Arunachal's first feature film hits theatres | india | Hindustan Times
Today in New Delhi, India
Oct 18, 2017-Wednesday
-°C
New Delhi
  • Humidity
    -
  • Wind
    -

Arunachal's first feature film hits theatres

The state joins the league of Indian cinema with film Sonam, all set to hit Assam theatres.

india Updated: Jul 28, 2006 18:44 IST
UNI

Arunachal joins the league of Indian cinema with the state's first film Sonam, all set to hit theatres here.

"The movie, shot at an altitude of 10,000 feet in Tawang region, has a beautiful ambience of the entire Himalayan range and is all about love, passion and little madness," said filmmaker Ahsan (Raju) Mazid.

Based upon the life and lore of Monpas, a colourful tribe inhabiting the high altitude of Arunachal Pradesh bordering China, post-production of the film was completed this summer.

The film is based on a popular Asomese  novel Sonam by Yeshe Dorjee Thongchi, a civil servant of Arunachal Pradesh.

Raju Mazid and his wife Archana have worked on this Rs 60 lakh project since 1994, and dared to make a film on Monpa dialect with local artists.

The film is produced by Ashok Kumar Jhuria under the banner of Garima Mountain Hives in collaboration with Itanagar-based public charitable trust Mountain Hive.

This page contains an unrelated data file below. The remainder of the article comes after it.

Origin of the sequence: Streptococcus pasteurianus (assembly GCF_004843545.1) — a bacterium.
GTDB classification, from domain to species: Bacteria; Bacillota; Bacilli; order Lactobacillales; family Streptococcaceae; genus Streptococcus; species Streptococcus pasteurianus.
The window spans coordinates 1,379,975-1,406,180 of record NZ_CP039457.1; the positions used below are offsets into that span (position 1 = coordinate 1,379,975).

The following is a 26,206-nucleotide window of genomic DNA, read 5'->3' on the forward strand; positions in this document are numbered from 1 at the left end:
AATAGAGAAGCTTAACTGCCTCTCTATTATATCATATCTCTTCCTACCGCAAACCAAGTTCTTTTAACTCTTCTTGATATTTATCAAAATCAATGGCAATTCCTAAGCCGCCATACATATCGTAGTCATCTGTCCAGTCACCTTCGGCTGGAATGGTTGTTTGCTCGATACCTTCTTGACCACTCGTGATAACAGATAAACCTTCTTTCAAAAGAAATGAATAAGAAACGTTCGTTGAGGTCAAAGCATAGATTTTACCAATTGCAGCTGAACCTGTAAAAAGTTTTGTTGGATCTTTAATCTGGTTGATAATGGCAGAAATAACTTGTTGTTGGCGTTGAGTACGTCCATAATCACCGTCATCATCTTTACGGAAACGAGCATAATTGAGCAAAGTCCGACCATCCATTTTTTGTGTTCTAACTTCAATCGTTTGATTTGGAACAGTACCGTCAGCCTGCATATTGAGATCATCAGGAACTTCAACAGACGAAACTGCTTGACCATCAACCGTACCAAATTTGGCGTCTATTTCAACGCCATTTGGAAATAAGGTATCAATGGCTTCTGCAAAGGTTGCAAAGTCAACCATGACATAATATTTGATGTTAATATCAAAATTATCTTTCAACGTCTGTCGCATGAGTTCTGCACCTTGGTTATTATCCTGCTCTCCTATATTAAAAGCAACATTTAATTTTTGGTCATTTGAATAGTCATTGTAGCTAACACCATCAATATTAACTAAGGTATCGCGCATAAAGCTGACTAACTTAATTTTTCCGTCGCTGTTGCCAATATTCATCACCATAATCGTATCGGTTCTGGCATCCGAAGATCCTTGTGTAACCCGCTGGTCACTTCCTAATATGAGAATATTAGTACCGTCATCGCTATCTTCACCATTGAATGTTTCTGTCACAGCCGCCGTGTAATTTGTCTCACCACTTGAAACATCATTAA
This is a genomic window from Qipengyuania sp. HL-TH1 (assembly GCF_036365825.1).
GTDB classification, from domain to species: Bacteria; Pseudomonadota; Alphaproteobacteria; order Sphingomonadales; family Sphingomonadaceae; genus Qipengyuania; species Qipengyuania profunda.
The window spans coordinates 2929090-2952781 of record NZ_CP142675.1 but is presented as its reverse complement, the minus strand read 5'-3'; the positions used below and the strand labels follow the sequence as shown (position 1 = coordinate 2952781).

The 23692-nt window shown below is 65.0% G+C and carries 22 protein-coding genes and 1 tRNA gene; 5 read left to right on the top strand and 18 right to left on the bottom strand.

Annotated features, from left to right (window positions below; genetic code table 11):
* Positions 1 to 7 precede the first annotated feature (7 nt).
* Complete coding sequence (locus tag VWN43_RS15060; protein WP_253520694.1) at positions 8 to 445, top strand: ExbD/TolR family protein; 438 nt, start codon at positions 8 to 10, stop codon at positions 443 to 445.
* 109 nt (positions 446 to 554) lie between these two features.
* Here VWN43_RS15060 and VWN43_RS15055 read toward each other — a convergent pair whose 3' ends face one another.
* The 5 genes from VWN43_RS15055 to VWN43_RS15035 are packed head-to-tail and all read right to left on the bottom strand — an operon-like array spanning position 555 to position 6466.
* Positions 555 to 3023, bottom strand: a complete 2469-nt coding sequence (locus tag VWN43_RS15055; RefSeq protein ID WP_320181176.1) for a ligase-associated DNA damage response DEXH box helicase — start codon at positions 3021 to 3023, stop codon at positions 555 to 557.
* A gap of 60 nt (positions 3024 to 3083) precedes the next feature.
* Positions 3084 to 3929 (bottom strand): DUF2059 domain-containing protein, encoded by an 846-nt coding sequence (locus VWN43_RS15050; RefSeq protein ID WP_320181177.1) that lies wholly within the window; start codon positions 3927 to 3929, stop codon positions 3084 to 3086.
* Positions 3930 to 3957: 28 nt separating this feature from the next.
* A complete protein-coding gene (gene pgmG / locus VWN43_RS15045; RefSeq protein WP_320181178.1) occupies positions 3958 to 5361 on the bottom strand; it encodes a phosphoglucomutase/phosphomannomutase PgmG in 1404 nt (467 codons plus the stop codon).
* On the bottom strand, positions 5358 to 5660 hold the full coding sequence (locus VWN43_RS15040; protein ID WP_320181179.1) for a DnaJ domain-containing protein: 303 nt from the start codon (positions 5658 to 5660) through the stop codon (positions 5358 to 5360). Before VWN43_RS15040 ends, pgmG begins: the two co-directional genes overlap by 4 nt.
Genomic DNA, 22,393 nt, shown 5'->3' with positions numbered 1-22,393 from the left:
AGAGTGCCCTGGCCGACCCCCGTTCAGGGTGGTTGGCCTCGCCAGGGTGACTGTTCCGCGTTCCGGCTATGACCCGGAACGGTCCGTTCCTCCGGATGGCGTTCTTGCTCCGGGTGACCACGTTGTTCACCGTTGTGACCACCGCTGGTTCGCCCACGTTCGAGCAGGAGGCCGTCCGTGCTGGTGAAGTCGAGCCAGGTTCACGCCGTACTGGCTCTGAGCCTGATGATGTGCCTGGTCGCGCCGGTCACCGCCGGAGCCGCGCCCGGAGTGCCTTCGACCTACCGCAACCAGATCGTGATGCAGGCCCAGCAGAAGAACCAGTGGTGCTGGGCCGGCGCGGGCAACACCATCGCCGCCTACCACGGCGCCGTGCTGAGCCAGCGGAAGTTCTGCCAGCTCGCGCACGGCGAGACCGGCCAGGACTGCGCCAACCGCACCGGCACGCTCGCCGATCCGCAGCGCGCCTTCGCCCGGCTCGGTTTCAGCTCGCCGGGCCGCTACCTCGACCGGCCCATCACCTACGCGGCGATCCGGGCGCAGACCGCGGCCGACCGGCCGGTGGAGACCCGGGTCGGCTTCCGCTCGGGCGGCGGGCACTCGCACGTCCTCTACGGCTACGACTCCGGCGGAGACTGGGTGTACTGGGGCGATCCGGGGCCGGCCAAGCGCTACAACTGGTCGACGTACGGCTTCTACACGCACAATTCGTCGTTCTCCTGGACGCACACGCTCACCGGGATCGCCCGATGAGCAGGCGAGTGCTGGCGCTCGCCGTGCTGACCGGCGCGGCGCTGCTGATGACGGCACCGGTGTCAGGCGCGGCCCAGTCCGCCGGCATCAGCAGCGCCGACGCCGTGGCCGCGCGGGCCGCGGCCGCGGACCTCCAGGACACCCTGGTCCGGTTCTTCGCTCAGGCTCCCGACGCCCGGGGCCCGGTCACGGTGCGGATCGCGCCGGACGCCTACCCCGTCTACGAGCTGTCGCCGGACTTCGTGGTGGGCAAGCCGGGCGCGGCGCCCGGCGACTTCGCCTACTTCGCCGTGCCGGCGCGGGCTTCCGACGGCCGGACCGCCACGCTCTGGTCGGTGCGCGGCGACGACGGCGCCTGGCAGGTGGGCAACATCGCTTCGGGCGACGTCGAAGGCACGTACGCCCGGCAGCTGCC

"This film deals with polyandry in a small society of Yak shepherds called Brokpas, who live in the slopes of the Himalayan range, where it is customary for a woman to have more than one husband," said Mazid.

Dwelling on the movie, he said the film is all about a man, who accepts the lover of his wife as co-husband and the presence of this new man makes him lonely. The film slowly reveals the firm bond that exists between the men and women.

Sonam, the wife of the duo, gradually starts suffering due to body and mind stress. Being a believer of Buddhism, she indulges herself in total and ultimate atonement in her own death, said film maker Mazid.

Filming in high altitudes has always been a challenge probably that's why no filmmaker had dared to make a full-length film in such tough locations. But braving all odds the unit completed shooting, said Mazid.

"Our main aim was to highlight the region for tourism promotion both within India and abroad. The beautiful snowcapped mountains, the exquisite Buddhist monasteries located at great heights, the extraordinary lifestyle of the tribal people, all these and many more are brilliantly portrayed in the film."

"It will be a treat for viewers and people even in India cannot even imagine that there are such beautiful locations," said Mazid.